I have a few things to share that made me proud and grateful in the last few days. I’m going to start with the most recent and go back in time.
I was poking around on Elephant Journal today looking through articles on yoga, meditation, and healing, and found a great article by R. R. Shakti called “Joy is a Choice.” I found so much good in the article that I posted it to my Facebook profile with a snippet from the article as the headline. Almost immediately, an old friend from childhood responded to it asking when he can begin his training, to which I replied that he can begin immediately.
We ended up talking via instant messenger about meditation, control over the mind and perceptions, and various mindfulness practices, such as Zen meditation and yoga. I shared with him my experience of taking this practice one step at a time, going deeper and fuller into control over mind and body. After a few minutes talking about my daily practice (10 minute sun salutation and meditation in the morning, little meditation breaks throughout the day, running/weights in the evening, and another 10 minute meditation at bedtime), he asked me what influence the small amounts of time spent in meditation had on my day. He wanted to know how effective 10 minutes twice a day was. My answer was that the small amounts of daily meditation taught me control over my body and mind, and that control stays with me through the day.
I also shared with him that at one point, before I began this daily practice, I loathed myself and felt miserable all the time. I have a long history of various types of abuse and not only do I have clinical depression and PTSD to deal with, but I had deeply set patterns of thinking. The mindfulness didn’t make everything “all better” or erase the past experiences, but it’s given me the ability to not let the past control the present. Some days I have more success than others; It’s a journey, one step and one day at a time.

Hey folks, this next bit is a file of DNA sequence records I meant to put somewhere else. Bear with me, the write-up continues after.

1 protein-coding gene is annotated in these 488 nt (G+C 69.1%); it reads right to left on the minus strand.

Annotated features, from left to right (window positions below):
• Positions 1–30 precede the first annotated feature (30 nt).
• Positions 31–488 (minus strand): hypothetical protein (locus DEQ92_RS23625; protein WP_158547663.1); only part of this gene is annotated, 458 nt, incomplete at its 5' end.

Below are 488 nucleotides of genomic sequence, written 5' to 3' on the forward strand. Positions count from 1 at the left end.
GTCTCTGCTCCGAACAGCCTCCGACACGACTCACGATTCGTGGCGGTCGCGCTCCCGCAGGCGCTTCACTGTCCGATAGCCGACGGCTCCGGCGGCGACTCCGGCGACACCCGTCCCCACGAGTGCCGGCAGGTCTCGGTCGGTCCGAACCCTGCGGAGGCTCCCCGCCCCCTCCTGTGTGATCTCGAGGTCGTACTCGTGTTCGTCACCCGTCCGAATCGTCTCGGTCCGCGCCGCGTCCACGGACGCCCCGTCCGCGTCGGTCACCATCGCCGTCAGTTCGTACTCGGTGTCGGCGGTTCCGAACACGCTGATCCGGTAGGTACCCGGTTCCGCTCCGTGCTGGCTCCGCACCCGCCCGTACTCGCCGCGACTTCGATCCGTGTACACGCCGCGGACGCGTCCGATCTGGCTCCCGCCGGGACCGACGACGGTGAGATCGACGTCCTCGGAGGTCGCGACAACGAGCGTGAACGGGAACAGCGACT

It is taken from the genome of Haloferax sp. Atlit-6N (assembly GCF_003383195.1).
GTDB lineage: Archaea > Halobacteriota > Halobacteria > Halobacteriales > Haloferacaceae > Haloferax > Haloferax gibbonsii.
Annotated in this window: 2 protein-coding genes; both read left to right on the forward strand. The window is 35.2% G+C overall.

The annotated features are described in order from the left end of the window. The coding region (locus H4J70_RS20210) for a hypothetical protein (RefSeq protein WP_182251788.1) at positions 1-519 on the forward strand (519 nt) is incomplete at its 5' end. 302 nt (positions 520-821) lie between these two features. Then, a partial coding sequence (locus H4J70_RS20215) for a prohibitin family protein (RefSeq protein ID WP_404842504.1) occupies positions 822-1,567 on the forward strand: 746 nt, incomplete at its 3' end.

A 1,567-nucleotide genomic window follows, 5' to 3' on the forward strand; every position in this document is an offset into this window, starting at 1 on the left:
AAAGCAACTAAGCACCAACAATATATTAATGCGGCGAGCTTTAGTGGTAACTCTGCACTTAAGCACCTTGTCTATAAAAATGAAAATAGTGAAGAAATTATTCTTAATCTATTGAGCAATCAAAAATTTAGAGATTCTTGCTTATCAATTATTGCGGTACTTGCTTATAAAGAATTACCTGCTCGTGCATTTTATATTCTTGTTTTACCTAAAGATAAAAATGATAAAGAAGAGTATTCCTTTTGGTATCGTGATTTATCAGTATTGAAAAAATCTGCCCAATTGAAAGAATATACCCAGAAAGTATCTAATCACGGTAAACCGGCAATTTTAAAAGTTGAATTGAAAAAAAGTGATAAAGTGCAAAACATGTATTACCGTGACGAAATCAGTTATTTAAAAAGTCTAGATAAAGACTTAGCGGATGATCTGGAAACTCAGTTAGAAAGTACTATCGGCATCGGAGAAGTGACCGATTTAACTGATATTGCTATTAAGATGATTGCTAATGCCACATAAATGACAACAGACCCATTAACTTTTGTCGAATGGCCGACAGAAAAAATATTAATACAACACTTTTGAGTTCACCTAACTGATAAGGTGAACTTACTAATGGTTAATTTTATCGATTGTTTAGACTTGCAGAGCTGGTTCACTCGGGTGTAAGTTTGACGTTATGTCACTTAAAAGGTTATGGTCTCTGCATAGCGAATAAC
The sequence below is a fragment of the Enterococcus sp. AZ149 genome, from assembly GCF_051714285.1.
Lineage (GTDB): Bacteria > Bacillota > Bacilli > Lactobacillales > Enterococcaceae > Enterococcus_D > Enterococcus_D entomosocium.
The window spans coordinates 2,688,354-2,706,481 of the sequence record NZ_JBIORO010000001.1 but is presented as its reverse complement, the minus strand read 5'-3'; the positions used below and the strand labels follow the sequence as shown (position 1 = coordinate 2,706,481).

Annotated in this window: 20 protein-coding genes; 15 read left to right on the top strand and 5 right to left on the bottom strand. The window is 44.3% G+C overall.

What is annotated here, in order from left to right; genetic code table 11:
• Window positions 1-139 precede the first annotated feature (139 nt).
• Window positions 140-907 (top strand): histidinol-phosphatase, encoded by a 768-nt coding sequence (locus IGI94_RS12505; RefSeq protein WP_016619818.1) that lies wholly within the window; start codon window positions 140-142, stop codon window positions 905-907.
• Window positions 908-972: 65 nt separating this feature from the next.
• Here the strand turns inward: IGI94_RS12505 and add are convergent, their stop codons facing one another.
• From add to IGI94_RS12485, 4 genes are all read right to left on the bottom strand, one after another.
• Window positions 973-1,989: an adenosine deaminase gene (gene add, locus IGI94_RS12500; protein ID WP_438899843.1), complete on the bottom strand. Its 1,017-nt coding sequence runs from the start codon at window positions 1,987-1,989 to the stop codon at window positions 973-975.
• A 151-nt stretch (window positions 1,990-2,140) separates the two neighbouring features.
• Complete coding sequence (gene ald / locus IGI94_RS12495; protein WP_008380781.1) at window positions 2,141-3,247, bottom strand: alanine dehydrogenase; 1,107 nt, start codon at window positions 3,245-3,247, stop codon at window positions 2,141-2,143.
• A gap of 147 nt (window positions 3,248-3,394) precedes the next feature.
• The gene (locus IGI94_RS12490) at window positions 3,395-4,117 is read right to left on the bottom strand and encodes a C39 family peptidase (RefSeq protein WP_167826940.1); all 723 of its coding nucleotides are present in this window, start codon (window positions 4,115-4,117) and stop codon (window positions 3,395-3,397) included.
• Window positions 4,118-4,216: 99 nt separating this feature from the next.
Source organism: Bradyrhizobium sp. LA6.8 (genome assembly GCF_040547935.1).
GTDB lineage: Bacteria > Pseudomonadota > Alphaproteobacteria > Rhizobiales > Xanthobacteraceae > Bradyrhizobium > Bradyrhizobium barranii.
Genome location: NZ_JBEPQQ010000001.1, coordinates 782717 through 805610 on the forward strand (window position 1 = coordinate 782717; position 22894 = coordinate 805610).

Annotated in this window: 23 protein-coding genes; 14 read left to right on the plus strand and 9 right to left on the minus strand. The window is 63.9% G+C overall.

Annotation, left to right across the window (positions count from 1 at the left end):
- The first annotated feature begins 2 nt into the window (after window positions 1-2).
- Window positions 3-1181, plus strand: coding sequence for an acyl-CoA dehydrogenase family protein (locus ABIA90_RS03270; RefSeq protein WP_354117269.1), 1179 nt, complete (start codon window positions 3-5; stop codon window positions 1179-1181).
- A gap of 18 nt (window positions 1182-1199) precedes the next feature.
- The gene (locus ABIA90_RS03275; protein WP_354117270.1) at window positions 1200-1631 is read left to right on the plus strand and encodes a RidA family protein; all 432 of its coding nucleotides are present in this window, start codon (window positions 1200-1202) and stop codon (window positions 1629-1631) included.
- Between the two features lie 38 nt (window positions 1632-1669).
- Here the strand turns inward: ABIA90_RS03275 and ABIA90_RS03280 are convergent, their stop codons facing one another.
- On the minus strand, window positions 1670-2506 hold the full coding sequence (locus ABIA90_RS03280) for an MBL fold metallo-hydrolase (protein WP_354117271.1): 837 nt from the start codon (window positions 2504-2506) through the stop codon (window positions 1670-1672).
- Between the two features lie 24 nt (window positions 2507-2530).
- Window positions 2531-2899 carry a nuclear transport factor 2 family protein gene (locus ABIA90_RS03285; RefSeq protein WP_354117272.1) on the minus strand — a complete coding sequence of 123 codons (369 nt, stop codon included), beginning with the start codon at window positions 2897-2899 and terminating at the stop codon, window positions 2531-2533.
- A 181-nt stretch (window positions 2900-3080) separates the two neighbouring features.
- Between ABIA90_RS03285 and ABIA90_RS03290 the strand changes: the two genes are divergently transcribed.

He was open to what I was sharing with him and decided to begin his own daily mindfulness practices so he can begin changing his world. Ross, I look forward to hearing about your own journey!
It’s amazing how much the mind influences everything. The daily mindfulness practices help me learn to control how I perceive the world and what happens each day. I get to choose my reaction and mindset. Not to say I’m successful every day, but everyday gets better and every day I get to start over.
This mindfulness conversation, and the influence of the mind over everything, brought me back to Thursday night and the book event I attended at Brookline Booksmith for Thea Singer‘s book Stress Less. One of the things she emphasized in talking about stress’s impact on the body is that it isn’t so much what is happening in our world, but how we perceive and react to it. She discusses in her book a study of mothers caring for children with extreme illness and mental disorders. The study was done over a year, tracking how stressed the mothers perceived themselves to be. At the end of the year, the mothers who perceived themselves to be more stressed had more impact on the cellular level (their cells tested to be up to 10 years older than their age!). The mothers who perceived themselves to be less stressed showed normal or younger cell ages. Perception is reality.
One of the great joys in my life is knitting. It allows me to do something productive while meditating and working through issues and setting my perception. I had a wonderful breakthrough with my knitting lately: I have successfully knit lace four times so far! I’m so pleased! I’ve been knitting since childhood and this is my newest skill breakthrough.
I only have a few pictures of my reversible cable and lace scarf from my phone so far, but here’s what it looks like:
This scarf is made out of Frog Tree alpaca yarn (3 @50 g). The pattern is from Unique One in Camden, Maine. I first started this scarf in 2008 but just couldn’t get it right. Later I found out it’s because I was, one, not purling correctly, and two, not yarn over’ing correctly. Now that I do both of those properly, I am succeeding!
So there is my week in a nutshell. It’s been a good week.